As we become increasingly aware of the environmental impact of our food choices, we find ourselves looking for ways to minimize this impact. This can be a daunting task when we consider the prevalence of terms like “eco-friendly,” “green,” and “sustainable.” It can be difficult to distinguish between a marketing ploy and a legitimate ecological analysis.
A common characteristic of products that are called “eco-friendly,” “green” and “sustainable” is that they are typically less environmentally devastating in one or more ways than their conventional counterparts (at least, that’s the hope). For example, a hybrid-electric car is slightly more environmentally friendly than its entirely fossil-fueled counterpart, but the production, use and disposal of a new car is always extremely impactful on the environment. Compare any car to a bicycle and now we’re talking. On a finite planet with finite resources, and several ecosystems on the brink of collapse, embracing only pseudo-sustainability is disconcerting.
So let’s take a moment to examine one of the food choices people often make in the hopes of being more “sustainable”: grass-fed beef.
Is Grass-Fed Beef Sustainable?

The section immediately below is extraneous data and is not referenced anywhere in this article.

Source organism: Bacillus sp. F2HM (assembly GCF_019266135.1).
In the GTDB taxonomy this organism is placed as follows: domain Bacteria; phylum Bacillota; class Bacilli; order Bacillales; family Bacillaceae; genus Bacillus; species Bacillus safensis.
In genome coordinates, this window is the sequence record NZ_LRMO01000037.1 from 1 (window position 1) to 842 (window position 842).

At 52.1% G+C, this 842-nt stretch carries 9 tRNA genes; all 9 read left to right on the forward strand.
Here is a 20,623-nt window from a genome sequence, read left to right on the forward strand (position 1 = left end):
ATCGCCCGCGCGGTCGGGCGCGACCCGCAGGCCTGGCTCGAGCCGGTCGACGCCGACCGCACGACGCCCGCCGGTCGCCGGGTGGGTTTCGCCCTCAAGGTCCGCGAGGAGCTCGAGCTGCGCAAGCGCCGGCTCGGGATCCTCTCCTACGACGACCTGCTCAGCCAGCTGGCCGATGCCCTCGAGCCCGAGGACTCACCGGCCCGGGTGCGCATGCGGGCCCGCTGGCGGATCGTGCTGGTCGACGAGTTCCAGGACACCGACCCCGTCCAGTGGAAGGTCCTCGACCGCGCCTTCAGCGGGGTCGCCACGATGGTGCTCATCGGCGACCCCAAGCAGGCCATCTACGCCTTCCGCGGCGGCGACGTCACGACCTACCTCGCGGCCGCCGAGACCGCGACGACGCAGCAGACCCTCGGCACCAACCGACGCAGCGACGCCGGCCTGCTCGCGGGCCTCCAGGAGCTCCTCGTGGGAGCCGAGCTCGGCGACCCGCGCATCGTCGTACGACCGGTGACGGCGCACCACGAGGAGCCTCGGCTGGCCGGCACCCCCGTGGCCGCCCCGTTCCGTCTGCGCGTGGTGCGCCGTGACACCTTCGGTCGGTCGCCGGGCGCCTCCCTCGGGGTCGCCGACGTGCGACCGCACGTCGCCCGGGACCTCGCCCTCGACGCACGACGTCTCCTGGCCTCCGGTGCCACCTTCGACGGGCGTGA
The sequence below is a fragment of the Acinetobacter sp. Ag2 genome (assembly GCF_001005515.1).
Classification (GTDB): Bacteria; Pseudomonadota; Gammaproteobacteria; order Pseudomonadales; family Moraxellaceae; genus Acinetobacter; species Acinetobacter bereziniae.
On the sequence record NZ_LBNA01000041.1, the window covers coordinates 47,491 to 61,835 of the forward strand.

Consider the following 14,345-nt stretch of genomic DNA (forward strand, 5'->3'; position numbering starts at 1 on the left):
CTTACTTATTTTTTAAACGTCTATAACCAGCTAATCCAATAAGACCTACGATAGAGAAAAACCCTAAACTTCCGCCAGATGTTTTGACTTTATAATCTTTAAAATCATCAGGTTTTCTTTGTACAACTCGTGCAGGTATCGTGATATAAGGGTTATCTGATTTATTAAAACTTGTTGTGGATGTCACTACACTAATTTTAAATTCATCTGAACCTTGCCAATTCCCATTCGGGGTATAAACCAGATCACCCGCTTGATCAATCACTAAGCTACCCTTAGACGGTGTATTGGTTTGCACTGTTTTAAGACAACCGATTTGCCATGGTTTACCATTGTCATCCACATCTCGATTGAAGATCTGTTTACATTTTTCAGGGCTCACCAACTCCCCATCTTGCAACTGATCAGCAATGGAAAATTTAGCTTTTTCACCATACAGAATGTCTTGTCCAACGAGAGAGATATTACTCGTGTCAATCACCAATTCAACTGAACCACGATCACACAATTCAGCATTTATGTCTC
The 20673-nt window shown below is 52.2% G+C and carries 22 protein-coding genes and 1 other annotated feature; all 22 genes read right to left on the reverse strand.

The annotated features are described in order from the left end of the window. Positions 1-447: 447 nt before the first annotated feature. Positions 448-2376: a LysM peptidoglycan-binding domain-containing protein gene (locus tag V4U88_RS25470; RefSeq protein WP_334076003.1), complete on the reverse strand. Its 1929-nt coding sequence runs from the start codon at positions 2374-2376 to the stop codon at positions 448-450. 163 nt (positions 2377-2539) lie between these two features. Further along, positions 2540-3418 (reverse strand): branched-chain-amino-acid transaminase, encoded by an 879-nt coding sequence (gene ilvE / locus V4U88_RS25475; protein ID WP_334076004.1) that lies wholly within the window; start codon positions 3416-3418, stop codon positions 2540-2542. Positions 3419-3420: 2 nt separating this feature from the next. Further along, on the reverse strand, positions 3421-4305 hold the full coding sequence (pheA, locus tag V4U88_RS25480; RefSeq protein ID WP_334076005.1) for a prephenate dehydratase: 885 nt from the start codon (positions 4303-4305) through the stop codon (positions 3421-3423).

One such practice that is touted for its sustainability is grass-fed beef. Supporters of grass-fed beef see it as a more environmentally friendly and humane alternative to factory farming. They point to the resources saved by not producing and transporting grain as feed, lower fossil fuel use, lower pesticide and antibiotic use, less pollution, and less suffering for animals (while they are being raised).
While there are some ways in which pasture-raising animals is preferable to factory farming, the following considerations call into question whether it’s a direction we should support in our attempt to create a truly sustainable present and future.
Climate scientists are continually demonstrating the connections between raising livestock and global warming. A report published by the World Watch Institute in 2009 revealed that greenhouse gases produced by livestock comprise 51 percent of global greenhouse gas emissions. “Livestock’s Long Shadow,” the well-known UN report from 2006, puts the entire transportation sector at 13 percent.
Methane gas, the gas produced most intensely by livestock, traps 100 times more heat in the atmosphere than carbon dioxide within a five year period. Here’s the kicker: grass-fed cows produce 40 to 60 percent more methane gas than grain-fed ones and use more water and land. This means that the shift to this kind of feeding actually results in more greenhouse gases that cause global warming. This is due in part to the fact that grass is harder to digest than grain and in part because grass-fed cattle are kept around for a longer period of time, resulting in more methane and respiratory emissions.
The good news is that methane also leaves the atmosphere within a decade, whereas carbon dioxide takes several decades or even centuries. This means that a drastic shift away from raising livestock offers a very real hope that we can curb global warming.